#LabNote: the impact of sequencing coverage in 16S metagenomics

04 June 2018

You have surely noticed by now that one of the most universal questions in NGS is:

How low can you go?

It refers to everything, from input quantity/quality to depth of sequencing coverage and, of course, prices.

Amplicon analysis of 16S rRNA gene is currently the most common sequencing approach to explore the microbiome. That is why we set out to evaluate the impact of sequencing coverage in 16S metagenomics experiment, trying to establish the minimum number of reads/fragments that allows to obtain reliable results.

We investigated the complexity of microbial community at six different sequencing depths:

200.000 reads = 100.000 fragments

100.000 reads = 50.000 fragments

50.000 reads = 25.000 fragments

20.000 reads = 10.000 fragments

10.000 reads = 5.000 fragments

1.000 reads = 500 fragments

for six different samples: two soils, two human feces, one equine and one canine feces sample.

Upon library preparation sequencing was performed at 300 bp paired-end mode on Illumina MiSeq platform producing more than 200x103 reads per sample. Seqtk and QIIME were used for reads subsampling and phylogenetic reconstruction and diversity analyses, respectively.


Figure 1. Principal coordinate analysis (PCoA) plot showing the clustering based on 16S rRNA gene sequencing of samples at different sequencing coverage depths.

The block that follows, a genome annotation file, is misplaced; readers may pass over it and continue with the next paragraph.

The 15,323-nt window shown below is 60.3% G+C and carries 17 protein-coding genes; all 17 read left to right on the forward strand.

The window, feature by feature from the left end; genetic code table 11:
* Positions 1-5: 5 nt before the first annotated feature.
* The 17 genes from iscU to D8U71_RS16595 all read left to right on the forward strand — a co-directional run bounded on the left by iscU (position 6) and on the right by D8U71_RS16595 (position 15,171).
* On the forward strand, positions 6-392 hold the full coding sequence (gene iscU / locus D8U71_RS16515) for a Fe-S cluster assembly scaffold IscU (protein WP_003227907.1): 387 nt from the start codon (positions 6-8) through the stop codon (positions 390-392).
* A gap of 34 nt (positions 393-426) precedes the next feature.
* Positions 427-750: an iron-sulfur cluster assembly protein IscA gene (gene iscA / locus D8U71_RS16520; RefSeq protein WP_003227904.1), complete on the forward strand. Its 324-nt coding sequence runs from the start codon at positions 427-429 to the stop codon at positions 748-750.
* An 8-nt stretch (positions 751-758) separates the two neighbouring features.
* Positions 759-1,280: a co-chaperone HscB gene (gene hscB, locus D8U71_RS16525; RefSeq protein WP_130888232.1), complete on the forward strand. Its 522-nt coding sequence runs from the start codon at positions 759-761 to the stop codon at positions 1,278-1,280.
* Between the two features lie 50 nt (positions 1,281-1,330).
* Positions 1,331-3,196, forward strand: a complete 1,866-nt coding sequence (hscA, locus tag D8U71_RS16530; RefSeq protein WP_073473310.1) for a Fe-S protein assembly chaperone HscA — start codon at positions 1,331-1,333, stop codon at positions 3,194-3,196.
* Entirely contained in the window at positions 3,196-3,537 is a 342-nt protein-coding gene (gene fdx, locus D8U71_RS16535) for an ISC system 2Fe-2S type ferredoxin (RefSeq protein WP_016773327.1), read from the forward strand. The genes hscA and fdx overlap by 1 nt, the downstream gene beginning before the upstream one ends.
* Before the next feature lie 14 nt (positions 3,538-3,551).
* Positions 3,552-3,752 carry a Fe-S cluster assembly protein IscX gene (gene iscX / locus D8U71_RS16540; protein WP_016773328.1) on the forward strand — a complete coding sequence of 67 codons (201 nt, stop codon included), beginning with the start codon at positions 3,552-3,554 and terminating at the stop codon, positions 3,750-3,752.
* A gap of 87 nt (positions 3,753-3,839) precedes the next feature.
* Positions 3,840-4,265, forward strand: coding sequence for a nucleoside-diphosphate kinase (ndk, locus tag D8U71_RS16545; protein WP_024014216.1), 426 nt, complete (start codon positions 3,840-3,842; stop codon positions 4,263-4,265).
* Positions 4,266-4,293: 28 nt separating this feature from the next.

As shown in Figure 1, the species composition was identical within the sample at different sequencing depths, and as little as 1.000 reads per sample were enough to distinguish unique microbiome fingerprint of each sample. In addition, reduced sequencing coverage did not impact on diversity as measured by Shannon diversity, which was the same at 200.000 and at 1.000 reads (Figure 2).

These results are a consequence of the fact that even in complex matrixes there are a few species that are dominant and that represent the majority of sample biodiversity. Thus, even reduced coverage can satisfactorily characterize species composition required for the general characterization of the sample.

Figure 2. Shannon diversity index curves showing the diversity of taxa present in different samples as a function of sequencing coverage depths.


If you are still guessing on how low can you go, you can probably go even lower! At this point it gets quite challenging to get the loading concentrations right in order to obtain as few sequences.


Stay tuned, one of our next topics will be the comparison of 16S approach vs. whole genome sequencing for microbiome analysis.